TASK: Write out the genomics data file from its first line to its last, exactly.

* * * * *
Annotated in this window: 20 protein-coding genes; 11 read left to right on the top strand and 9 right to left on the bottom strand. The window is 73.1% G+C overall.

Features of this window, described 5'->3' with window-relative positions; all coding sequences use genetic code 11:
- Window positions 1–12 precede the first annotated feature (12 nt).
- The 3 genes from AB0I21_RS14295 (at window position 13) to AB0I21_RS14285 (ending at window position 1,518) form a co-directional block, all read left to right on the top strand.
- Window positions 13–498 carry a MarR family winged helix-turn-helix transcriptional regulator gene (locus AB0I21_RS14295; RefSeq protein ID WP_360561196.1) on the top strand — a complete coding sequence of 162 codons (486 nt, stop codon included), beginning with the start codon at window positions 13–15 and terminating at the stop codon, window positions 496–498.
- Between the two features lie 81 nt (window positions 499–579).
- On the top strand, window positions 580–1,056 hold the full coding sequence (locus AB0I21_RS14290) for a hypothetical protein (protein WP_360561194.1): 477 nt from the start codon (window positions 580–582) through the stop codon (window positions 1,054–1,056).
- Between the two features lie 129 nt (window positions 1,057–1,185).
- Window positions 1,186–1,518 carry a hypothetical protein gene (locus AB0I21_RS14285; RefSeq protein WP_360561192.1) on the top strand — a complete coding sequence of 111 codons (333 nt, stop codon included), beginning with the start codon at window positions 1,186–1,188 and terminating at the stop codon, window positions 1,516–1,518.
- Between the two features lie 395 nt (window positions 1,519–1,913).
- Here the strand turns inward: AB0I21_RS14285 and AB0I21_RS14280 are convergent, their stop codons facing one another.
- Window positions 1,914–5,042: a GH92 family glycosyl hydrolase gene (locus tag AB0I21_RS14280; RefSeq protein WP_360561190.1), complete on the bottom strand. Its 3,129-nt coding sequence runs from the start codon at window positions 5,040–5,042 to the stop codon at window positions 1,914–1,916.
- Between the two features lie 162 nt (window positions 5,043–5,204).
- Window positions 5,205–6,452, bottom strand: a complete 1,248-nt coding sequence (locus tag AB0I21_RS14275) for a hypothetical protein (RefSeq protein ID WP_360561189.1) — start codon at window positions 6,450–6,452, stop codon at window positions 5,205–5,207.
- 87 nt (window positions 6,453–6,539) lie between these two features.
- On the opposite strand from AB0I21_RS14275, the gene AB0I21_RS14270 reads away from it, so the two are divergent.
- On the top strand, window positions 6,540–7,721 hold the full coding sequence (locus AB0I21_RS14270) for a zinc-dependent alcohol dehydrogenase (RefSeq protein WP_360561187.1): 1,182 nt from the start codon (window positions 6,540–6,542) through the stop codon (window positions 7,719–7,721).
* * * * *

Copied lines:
Annotated in this window: 20 protein-coding genes; 11 read left to right on the top strand and 9 right to left on the bottom strand. The window is 73.1% G+C overall.

Features of this window, described 5'->3' with window-relative positions; all coding sequences use genetic code 11:
- Window positions 1–12 precede the first annotated feature (12 nt).
- The 3 genes from AB0I21_RS14295 (at window position 13) to AB0I21_RS14285 (ending at window position 1,518) form a co-directional block, all read left to right on the top strand.
- Window positions 13–498 carry a MarR family winged helix-turn-helix transcriptional regulator gene (locus AB0I21_RS14295; RefSeq protein ID WP_360561196.1) on the top strand — a complete coding sequence of 162 codons (486 nt, stop codon included), beginning with the start codon at window positions 13–15 and terminating at the stop codon, window positions 496–498.
- Between the two features lie 81 nt (window positions 499–579).
- On the top strand, window positions 580–1,056 hold the full coding sequence (locus AB0I21_RS14290) for a hypothetical protein (protein WP_360561194.1): 477 nt from the start codon (window positions 580–582) through the stop codon (window positions 1,054–1,056).
- Between the two features lie 129 nt (window positions 1,057–1,185).
- Window positions 1,186–1,518 carry a hypothetical protein gene (locus AB0I21_RS14285; RefSeq protein WP_360561192.1) on the top strand — a complete coding sequence of 111 codons (333 nt, stop codon included), beginning with the start codon at window positions 1,186–1,188 and terminating at the stop codon, window positions 1,516–1,518.
- Between the two features lie 395 nt (window positions 1,519–1,913).
- Here the strand turns inward: AB0I21_RS14285 and AB0I21_RS14280 are convergent, their stop codons facing one another.
- Window positions 1,914–5,042: a GH92 family glycosyl hydrolase gene (locus tag AB0I21_RS14280; RefSeq protein WP_360561190.1), complete on the bottom strand. Its 3,129-nt coding sequence runs from the start codon at window positions 5,040–5,042 to the stop codon at window positions 1,914–1,916.
- Between the two features lie 162 nt (window positions 5,043–5,204).
- Window positions 5,205–6,452, bottom strand: a complete 1,248-nt coding sequence (locus tag AB0I21_RS14275) for a hypothetical protein (RefSeq protein ID WP_360561189.1) — start codon at window positions 6,450–6,452, stop codon at window positions 5,205–5,207.
- 87 nt (window positions 6,453–6,539) lie between these two features.
- On the opposite strand from AB0I21_RS14275, the gene AB0I21_RS14270 reads away from it, so the two are divergent.
- On the top strand, window positions 6,540–7,721 hold the full coding sequence (locus AB0I21_RS14270) for a zinc-dependent alcohol dehydrogenase (RefSeq protein WP_360561187.1): 1,182 nt from the start codon (window positions 6,540–6,542) through the stop codon (window positions 7,719–7,721).